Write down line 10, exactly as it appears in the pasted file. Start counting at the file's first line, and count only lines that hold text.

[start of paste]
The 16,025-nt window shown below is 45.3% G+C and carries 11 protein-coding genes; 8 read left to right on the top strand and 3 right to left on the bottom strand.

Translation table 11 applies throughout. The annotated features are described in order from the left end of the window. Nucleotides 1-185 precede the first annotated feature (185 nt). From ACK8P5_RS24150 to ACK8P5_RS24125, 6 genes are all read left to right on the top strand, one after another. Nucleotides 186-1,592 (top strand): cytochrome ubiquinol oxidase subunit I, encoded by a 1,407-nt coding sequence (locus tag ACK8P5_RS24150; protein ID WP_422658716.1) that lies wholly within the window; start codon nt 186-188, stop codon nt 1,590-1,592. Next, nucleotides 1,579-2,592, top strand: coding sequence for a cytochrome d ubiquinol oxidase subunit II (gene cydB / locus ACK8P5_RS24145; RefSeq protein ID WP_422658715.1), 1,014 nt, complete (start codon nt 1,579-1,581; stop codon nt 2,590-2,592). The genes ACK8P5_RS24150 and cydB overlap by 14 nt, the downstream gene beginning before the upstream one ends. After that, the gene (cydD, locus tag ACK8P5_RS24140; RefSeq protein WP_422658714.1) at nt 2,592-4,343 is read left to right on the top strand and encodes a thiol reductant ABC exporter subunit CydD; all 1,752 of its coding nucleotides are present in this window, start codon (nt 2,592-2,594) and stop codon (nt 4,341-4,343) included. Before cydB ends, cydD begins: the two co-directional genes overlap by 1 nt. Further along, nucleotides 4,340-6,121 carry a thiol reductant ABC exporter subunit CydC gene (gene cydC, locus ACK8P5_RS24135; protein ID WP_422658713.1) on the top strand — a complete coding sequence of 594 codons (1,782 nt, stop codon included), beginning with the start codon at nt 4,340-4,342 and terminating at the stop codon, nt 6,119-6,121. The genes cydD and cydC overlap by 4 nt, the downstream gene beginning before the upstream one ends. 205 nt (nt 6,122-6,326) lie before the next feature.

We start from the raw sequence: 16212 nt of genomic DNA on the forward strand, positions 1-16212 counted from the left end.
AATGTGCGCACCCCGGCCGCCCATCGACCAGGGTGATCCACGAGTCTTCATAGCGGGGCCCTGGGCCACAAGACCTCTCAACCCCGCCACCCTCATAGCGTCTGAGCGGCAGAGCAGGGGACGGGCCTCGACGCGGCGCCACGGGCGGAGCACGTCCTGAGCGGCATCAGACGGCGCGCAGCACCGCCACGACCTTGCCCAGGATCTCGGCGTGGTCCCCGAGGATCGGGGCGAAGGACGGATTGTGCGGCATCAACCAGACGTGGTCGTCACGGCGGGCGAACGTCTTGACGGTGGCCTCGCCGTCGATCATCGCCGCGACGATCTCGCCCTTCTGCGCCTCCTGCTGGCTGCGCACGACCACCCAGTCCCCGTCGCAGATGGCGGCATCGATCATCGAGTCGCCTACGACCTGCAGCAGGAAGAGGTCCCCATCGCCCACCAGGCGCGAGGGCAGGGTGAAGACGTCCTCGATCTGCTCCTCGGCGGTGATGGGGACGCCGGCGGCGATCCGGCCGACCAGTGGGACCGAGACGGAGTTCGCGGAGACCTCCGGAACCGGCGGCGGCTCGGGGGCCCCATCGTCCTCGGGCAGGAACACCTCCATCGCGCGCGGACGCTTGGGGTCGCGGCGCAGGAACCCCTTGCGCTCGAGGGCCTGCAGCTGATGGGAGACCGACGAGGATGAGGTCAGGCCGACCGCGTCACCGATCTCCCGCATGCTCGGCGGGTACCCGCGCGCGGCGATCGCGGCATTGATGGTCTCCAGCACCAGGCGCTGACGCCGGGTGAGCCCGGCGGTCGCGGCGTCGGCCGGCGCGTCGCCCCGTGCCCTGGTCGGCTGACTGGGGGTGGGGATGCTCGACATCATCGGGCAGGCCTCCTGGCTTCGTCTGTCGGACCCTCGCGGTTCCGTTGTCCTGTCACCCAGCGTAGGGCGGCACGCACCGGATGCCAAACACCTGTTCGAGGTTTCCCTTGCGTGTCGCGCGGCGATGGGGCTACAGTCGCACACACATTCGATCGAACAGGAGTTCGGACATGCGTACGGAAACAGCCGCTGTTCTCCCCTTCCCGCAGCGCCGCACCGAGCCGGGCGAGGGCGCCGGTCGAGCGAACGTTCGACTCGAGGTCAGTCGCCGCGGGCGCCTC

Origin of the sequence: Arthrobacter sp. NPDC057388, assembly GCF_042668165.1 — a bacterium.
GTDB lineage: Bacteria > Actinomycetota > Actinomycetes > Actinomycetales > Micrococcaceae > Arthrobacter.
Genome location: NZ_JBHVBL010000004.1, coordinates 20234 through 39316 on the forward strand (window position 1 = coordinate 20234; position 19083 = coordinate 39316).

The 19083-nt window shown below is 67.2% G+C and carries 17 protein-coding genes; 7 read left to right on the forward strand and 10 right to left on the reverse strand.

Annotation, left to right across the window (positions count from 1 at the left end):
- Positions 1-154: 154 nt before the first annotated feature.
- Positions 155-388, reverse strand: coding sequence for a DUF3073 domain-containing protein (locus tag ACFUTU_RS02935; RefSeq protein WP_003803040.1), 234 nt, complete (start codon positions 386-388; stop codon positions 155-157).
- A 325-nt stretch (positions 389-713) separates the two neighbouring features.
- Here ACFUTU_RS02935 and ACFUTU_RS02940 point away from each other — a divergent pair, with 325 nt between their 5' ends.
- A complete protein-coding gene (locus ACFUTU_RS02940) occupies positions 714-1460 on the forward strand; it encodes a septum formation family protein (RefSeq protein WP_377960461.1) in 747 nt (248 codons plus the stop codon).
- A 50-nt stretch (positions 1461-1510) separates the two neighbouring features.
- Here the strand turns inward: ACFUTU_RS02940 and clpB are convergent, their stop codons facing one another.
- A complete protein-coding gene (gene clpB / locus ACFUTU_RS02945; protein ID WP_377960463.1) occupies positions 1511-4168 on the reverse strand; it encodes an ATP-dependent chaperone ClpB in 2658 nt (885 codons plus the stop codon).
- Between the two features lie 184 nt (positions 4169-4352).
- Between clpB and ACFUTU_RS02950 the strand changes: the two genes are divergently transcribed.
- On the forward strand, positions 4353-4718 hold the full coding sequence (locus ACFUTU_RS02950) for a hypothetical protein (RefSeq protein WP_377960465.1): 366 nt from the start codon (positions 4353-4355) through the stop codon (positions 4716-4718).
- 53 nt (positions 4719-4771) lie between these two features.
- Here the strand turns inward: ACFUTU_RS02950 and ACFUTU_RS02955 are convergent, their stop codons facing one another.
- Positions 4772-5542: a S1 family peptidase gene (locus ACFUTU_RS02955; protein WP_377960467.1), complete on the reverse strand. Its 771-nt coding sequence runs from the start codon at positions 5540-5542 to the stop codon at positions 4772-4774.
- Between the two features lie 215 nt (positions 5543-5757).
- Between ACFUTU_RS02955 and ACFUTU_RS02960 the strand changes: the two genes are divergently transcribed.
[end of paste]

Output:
- Positions 1-154: 154 nt before the first annotated feature.